Algae-based biofuels: applications and co-products
The report shows that, while the technology for large scale algal biofuel production is not yet commercially viable, algal production systems may eventually contribute to rural development, not only through their multiple environmental benefits but also through their contribution of diversification to integrated systems by efficiently co-producing energy with valuable nutrients, animal feed, fertilizers, biofuels and other products that can be customized on the basis of the local needs. The report is presented by the United Nations Food and Agriculture Organization’s Aquatic Biofuels Working Group.
Although the need for dense energy carriers for the aviation industry and other uses is assured in the foreseeable future, there is currently lack of viable renewable alternatives to biofuels for that component of the transport sector. Algal biofuels have many advantageous characteristics that would lower impacts on environmental degradation in comparison to biofuel feedstock and in some cases improve the well-being of developing and developed communities.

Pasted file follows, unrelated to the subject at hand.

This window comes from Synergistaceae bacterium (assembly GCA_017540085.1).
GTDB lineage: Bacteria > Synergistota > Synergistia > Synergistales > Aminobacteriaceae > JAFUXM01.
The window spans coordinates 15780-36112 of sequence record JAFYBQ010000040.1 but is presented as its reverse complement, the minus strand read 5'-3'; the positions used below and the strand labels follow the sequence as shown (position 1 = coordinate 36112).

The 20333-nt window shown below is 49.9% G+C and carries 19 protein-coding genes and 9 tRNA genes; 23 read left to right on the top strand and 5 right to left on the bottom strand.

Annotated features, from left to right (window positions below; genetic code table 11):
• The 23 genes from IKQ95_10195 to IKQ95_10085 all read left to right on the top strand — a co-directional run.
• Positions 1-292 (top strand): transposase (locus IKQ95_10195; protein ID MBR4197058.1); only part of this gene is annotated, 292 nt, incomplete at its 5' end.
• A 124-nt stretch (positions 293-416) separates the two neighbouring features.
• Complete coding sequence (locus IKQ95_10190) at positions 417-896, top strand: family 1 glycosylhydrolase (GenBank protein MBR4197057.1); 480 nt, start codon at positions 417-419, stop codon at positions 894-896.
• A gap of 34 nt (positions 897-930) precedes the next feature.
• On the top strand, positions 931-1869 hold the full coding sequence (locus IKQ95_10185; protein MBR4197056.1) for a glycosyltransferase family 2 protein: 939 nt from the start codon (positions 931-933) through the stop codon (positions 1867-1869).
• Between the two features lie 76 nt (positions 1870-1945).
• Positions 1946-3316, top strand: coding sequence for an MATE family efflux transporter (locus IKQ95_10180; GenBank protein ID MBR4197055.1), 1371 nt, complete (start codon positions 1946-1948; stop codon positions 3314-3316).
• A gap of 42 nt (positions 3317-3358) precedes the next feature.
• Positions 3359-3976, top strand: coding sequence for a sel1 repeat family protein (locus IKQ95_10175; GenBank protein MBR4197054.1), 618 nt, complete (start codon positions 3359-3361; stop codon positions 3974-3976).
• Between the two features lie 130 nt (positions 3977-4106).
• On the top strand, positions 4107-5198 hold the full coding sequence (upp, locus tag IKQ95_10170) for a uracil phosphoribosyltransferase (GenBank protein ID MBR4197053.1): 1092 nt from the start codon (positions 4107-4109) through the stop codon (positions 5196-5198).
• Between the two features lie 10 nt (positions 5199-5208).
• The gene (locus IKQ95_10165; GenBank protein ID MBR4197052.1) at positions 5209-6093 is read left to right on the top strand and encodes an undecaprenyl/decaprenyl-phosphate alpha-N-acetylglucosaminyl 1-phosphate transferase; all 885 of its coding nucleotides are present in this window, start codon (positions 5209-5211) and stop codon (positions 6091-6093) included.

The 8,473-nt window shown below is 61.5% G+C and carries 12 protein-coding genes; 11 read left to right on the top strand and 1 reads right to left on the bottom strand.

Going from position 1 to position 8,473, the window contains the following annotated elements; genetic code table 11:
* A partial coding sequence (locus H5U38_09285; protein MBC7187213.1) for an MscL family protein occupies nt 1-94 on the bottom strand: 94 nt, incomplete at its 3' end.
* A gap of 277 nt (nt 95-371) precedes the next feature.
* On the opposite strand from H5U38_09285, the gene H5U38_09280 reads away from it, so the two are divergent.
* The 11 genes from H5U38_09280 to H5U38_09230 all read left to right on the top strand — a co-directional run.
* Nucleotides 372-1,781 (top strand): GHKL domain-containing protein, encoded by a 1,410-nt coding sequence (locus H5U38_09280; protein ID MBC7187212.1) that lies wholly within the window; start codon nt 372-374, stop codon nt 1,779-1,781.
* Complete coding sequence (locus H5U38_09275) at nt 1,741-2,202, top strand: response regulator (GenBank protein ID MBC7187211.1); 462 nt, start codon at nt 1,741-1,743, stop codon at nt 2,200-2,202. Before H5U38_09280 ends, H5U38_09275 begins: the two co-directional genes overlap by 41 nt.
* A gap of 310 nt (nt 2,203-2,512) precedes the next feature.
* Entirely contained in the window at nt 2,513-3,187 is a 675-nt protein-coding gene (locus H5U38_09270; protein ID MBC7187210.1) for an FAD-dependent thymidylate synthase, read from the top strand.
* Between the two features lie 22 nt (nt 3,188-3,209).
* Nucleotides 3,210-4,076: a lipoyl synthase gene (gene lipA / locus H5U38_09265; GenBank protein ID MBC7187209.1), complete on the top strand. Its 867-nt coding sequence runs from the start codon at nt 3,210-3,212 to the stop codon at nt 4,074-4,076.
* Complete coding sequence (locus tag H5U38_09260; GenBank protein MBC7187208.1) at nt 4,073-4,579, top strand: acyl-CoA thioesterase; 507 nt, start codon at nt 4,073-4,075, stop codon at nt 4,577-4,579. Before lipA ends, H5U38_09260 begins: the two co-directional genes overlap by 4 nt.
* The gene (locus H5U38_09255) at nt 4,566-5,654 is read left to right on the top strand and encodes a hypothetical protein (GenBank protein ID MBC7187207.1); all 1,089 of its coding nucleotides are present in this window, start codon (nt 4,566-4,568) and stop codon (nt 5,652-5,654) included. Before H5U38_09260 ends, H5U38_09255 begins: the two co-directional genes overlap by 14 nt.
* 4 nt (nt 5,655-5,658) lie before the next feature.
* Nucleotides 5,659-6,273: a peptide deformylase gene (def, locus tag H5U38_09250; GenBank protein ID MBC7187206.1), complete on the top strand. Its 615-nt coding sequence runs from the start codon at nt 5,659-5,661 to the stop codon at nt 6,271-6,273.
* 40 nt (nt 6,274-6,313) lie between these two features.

Within the international debate surrounding algal biofuels, there are both endorsement and scepticism coming from scientists with different views on the ability of this source of biofuels to meet a significant portion of fuel demand. The private sector has invested in the technology to grow algae and convert it to liquid biofuels over the last few years. Technical scientists and business people tend to focus on their specific perspective rather than on a global perspective that clearly analyses the benefits (or drawbacks) of a technology for sustainable development. Sustainability experts need to liaise with different stakeholders to assess the practical applicability of algal biofuels and their suitability for developing regions in order to provide governments and policy-makers with the appropriate information to formulate optimal solutions.
Read the report here: Algae-based biofuels: applications and co-products